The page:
The continuum of awareness that conjoins with the fetus does not depend upon the brain. There are some documented cases of advanced practitioners whose bodies, after death, escape what happens to everyone else and do not decompose for some time -- for two or three weeks or even longer. The awareness that finally leaves their body is a primordial awareness that is not dependent upon the body. There have been many accounts in the past of advanced practitioners remaining in meditation in this subtle state of consciousness when they died, and decomposition of their body was postponed although the body remained at room temperature.
Consciousness at the Crossroads: Conversations with the Dalai Lama on Brain Science and Buddhism

Question: What is the role that consciousness plays in the process of reincarnation?
Answer: In general, there are different levels of consciousness. The more rough, or gross, levels of consciousness are very heavily dependent upon the physical, or material, sphere. Since one's own physical aggregate (the body) changes from birth to birth, so too do these gross levels of consciousness. The more subtle the level of consciousness, however, the more independent of the physical sphere, and hence the more likely that it will remain from one life to the next. But in general, whether more subtle or more gross, all levels of consciousness are of the same nature.
Answers: Discussions with Western Buddhists

If the first true fact is that life in general is not easy, we should certainly not expect that seeing the nature of our mind will be simple. The actual nature of mind, on any level, is not very obvious. Even to identify and recognize correctly what is mind is extremely difficult. Just to start to try to see it, we need strong motivation. We need to be clear about why we would like to see the nature of our mind.
The Gelug/Kagyu tradition of Mahamudra

The basis on which Buddhist[s] accept the concept of rebirth is principally the continuity of consciousness . . . If you trace our present mind or consciousness back, then you will find that you are tracing the origin of the continuity of mind into an infinite dimension; it is, as you will see, beginningless.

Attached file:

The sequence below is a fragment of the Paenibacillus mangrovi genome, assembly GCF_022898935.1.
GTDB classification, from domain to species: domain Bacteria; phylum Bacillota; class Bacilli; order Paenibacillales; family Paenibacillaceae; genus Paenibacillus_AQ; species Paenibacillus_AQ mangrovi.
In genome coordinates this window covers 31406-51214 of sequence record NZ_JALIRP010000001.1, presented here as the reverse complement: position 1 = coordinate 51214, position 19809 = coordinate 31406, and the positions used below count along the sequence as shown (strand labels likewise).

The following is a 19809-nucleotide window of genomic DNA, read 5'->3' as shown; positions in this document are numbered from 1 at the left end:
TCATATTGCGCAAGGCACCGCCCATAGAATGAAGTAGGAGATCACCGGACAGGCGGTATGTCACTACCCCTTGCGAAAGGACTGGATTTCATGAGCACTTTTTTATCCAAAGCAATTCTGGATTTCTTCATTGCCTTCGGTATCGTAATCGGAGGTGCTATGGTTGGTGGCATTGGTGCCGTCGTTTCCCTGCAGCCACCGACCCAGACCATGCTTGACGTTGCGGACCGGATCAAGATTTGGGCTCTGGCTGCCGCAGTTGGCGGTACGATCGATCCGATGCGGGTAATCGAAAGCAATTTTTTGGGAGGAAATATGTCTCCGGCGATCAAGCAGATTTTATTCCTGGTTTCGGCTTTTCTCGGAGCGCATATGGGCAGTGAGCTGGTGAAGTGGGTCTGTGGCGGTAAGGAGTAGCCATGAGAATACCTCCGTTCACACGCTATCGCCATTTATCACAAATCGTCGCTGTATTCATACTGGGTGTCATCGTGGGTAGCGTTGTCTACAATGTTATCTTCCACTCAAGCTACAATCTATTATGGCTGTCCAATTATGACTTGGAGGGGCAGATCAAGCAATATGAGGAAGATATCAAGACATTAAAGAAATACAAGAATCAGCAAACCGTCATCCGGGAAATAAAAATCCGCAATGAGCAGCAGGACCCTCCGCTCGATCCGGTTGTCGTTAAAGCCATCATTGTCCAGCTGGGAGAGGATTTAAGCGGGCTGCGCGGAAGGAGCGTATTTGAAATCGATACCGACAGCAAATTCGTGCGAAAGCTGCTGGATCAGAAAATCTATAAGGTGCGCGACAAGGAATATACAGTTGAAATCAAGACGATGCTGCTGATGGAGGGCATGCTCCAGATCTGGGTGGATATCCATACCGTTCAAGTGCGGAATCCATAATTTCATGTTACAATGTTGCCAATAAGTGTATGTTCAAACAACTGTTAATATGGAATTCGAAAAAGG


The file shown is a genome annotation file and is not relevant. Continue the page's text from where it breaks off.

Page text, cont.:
Therefore there must be successive rebirths that allow that continuum of mind to be there.

Even though that which is usually called “mind” is widely esteemed and much discussed, still it is not understood or it is wrongly understood or it is understood in a one-sided manner only. Since it is not understood correctly, just as it is in itself, there comes into existence inconceivable numbers of philosophical ideas and assertions.
Furthermore, since ordinary individuals do not understand it, they do not recognize their own nature,
And so they continue to wander among the six destinies of rebirth within the three worlds, and thus experience suffering.
Therefore, not understanding your own mind is a very grievous fault.

If this elephant of mind is bound on all sides by the cord of mindfulness,
All fear disappears and complete happiness comes.
All enemies: all the tigers, lions, elephants, bears, serpents (of our emotions);
And all the keepers of hell; the demons and the horrors,
All of these are bound by the mastery of your mind,
And by the taming of that one mind, all are subdued,
Because from the mind are derived all fears and immeasurable sorrows.

...there are some sceptical persons who may think that when the mind is not moved by many thoughts, it will be in a stupid state. But stupidity does not arise just because the mind relaxes a little. On the contrary, the mind usually thinks too much. We are used to thinking uninterruptedly and continuously. If we look at these thoughts more closely, however, we discover that we seldom think meaningfully at all, and that most of our thinking is rather senseless. Such senseless thinking happens frequently and repeats itself over and over. In this way our many endlessly occurring thoughts are continuously going around and around in circles. If we are able to decrease this senseless thinking, meaningful thoughts will naturally increase all by themselves. And this is exactly the reason for the meditation on calm abiding: when the mind relaxes, senseless thinking will effortlessly diminish.
Khenchen Thrangu Rinpoche from Everyday Consciousness and Primordial Awareness

At certain times, a silent mind is very important, but 'silent' does not mean closed. The silent mind is an alert, awakened mind; a mind seeking the nature of reality.
Lama Yeshe

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Last updated: December 11, 2016